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Gastritis in Dogs: Signs, Treatment, & Prevention

Written by: Sassafras Lowrey, MFA, CPDT-KA, CTDI

Last Updated on March 8, 2024 by Dogster Team

A bored, sad or sleepy dog lying on a couch.

Gastritis in Dogs: Signs, Treatment, & Prevention

If your dog suddenly begins throwing up, he may have a condition called gastritis. Gastritis develops when a dog’s stomach lining becomes inflamed and usually results from a dog consuming something that either they shouldn’t have because it is toxic or not digestible. However, this irritation and inflammation of the stomach lining can also be caused by a stomach irritation unrelated to what the dog has eaten.

Signs of Gastritis:

Embrace Pet Insurance Claims Manager Rachel Hinder RVT explains that the most common symptom of a dog with gastritis is vomiting. This vomiting might take the form of bile, vomiting up food. She continues that dogs with gastritis might also include vomiting blood, foreign objects or water.

A sick dog lying on the floor looking sad.
A sick dog lying on the floor looking sad. Photography ©Lightguard | E+ / Getty Images.

Dr. Rebello Emergency Medical Director with NorthStar VETS ( also advises dog guardians to watch for poor appetite as a symptom of gastritis, and Hinder notes that “if gastritis persists, dogs can exhibit weight loss” as well as lethargy.

Causes of Gastritis

Dr. Rebello explains that gastritis can be caused by infection (bacterial, viral or parasitic infections), simple dietary indiscretion, toxin exposure, inflammatory bowel disease, etc.”

Diagnosis of Gastritis:

To diagnose a dog with gastritis, Rachel says vets will primarily look at a dog’s history as well as clinical signs (such as vomiting). She explains that additional diagnostic tests may be needed in order to determine what the underlying cause of the dog’s gastritis might be and if any foreign objects have been ingested. These tests may include radiographs, bloodwork, ultrasound and even exploratory surgery.

Treatment of Gastritis:

Once your dog’s vet has determined the cause of gastritis, Rachel explains that gastritis is “often treated symptomatically” This will likely take the form of antiemetic medication (for vominting and nausea), supportive fluids, gastric protectant medications and/or nutritional support.

Sick dog
Sick dog. Photography ©GlobalP | Getty Images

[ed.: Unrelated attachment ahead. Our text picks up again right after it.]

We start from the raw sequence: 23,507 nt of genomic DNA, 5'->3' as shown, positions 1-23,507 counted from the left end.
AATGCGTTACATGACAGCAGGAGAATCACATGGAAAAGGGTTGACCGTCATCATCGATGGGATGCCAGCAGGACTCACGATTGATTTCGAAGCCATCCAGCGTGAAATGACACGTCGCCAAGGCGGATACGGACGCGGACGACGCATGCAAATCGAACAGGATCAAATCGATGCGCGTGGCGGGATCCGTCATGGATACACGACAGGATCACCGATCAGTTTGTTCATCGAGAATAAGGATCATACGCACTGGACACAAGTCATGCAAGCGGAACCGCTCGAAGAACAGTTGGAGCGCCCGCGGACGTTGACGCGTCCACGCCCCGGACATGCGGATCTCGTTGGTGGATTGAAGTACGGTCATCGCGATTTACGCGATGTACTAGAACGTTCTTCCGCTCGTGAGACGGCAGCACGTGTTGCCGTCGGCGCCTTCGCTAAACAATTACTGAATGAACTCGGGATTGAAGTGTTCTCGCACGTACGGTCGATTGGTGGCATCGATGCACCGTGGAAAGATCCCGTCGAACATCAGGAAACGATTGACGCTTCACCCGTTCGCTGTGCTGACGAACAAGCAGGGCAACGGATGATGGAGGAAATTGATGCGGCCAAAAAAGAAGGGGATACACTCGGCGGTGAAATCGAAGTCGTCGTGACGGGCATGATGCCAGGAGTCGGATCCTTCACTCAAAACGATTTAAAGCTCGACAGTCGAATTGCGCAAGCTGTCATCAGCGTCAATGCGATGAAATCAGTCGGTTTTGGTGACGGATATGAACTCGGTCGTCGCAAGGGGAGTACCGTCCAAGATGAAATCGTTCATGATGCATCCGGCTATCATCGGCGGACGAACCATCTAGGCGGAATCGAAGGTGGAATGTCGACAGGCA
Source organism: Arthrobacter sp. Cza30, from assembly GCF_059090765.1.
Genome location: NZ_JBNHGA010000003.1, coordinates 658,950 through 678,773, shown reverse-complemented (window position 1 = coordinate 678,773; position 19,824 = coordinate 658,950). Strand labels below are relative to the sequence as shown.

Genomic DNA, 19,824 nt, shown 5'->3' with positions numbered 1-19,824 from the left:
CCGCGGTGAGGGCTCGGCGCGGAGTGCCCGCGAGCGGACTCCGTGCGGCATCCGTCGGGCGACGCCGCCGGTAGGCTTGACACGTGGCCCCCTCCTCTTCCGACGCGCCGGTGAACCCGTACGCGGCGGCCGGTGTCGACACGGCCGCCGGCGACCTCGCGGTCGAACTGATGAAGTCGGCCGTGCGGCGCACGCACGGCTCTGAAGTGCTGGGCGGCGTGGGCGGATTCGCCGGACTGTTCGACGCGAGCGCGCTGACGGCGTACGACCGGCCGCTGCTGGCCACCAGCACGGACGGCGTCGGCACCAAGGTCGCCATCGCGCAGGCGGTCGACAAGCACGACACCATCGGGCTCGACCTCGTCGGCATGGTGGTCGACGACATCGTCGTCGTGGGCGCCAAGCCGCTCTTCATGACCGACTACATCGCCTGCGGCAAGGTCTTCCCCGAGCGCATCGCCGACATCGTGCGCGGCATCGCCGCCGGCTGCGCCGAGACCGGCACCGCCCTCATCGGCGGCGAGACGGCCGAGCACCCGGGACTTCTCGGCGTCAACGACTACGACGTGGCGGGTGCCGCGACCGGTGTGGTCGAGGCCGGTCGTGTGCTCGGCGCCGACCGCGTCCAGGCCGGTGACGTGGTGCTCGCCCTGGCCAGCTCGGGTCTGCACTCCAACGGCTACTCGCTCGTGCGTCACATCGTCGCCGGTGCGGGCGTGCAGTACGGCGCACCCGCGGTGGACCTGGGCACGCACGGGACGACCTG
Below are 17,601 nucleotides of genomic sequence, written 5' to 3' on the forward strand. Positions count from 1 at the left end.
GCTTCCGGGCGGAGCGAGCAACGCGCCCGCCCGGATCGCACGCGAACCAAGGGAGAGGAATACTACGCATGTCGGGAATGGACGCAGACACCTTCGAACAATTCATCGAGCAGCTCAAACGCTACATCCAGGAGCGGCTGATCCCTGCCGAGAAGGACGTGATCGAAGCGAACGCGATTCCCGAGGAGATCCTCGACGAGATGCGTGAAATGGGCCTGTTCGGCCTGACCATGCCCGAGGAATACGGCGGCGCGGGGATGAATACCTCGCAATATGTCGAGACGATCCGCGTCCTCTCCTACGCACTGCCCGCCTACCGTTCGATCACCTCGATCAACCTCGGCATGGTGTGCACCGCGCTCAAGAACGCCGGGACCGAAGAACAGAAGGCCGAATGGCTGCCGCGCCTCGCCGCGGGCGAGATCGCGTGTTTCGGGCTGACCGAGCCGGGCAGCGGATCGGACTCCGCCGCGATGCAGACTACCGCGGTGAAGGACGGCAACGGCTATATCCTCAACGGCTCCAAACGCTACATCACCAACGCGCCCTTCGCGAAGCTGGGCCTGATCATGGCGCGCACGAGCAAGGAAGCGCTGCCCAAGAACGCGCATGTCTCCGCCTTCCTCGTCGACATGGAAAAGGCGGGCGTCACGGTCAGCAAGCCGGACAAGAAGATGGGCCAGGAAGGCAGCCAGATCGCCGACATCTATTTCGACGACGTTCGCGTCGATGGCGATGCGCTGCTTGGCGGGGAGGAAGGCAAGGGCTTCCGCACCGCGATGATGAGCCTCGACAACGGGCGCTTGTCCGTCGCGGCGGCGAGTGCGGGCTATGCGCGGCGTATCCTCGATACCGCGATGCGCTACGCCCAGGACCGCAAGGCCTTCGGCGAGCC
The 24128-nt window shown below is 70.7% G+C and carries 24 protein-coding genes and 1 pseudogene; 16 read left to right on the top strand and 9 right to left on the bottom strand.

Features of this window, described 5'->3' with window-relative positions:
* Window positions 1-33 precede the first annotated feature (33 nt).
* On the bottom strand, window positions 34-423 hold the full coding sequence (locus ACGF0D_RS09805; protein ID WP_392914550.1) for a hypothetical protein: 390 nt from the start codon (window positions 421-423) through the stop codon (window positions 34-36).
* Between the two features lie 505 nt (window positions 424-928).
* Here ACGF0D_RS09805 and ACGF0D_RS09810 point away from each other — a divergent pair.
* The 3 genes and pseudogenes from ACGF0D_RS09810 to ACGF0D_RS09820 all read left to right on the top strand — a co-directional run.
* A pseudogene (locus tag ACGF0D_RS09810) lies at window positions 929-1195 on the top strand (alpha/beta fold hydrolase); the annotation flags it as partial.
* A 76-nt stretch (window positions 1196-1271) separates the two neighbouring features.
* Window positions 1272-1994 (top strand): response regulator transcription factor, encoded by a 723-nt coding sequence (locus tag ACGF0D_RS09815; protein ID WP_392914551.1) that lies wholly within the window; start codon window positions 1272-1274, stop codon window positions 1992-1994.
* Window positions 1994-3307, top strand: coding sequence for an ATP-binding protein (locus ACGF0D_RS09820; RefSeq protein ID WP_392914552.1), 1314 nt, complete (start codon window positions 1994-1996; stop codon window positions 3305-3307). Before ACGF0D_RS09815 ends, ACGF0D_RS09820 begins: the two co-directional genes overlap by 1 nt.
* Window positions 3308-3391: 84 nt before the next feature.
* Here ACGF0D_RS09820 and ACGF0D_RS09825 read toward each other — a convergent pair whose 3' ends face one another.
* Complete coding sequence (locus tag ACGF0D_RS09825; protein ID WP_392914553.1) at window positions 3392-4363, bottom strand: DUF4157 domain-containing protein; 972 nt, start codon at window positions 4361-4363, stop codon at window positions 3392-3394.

She notes that if the cause of a dog’s gastritis is ingested foreign material that has resulted in an obstruction, treatment for your dog may require surgery. In addition, “If the pet ingested something toxic, they may need extra supportive care to help the dog pass the toxin.” Essentially the treatment is going to primarily be dictated by what the underlying cause of the gastritis is.

Prognosis of Gastritis:

If your dog has gastritis, Dr. Rebello says the “prognosis is generally very good with treatment with anti-nausea medication, antacids and fluids.” But Rachel adds that a dog’s prognosis will depend on the underlying cause of the gastritis. She says mild cases can be treated symptomatically with most dogs making full recoveries, however she did caution that if a dog has a more serious underlying cause for gastritis the prognosis may be less certain.

Ways to Avoid Gastritis:

The best way to avoid gastritis is to be very cautious about what your dog eats. Rachel advises that all dog guardians should limit what their dogs have access to, especially in terms of any toxins, foreign materials or items in the yard that your dog is likely to chew or possibly invest. In addition, she says to limit and research the kinds of food and treats that you give your dog. If you need to switch your dog’s food to a new type of food, do so gradually, and if you have any concerns seek support from your vet, as a sudden food change could also bring on gastritis symptoms in some dogs.

When To Go To The Vet:

A side effect of excessive vomiting can be dehydration, which can set in quickly and can cause additional complications, especially for very small dogs and puppies. The risk of dehydration is one reason Rachel advises that dogs who are vomiting and suspected of having gastritis should be seen by their veterinarian right away. Your vet will be able to make a diagnosis, explore the underlying cause and begin appropriate treatment.

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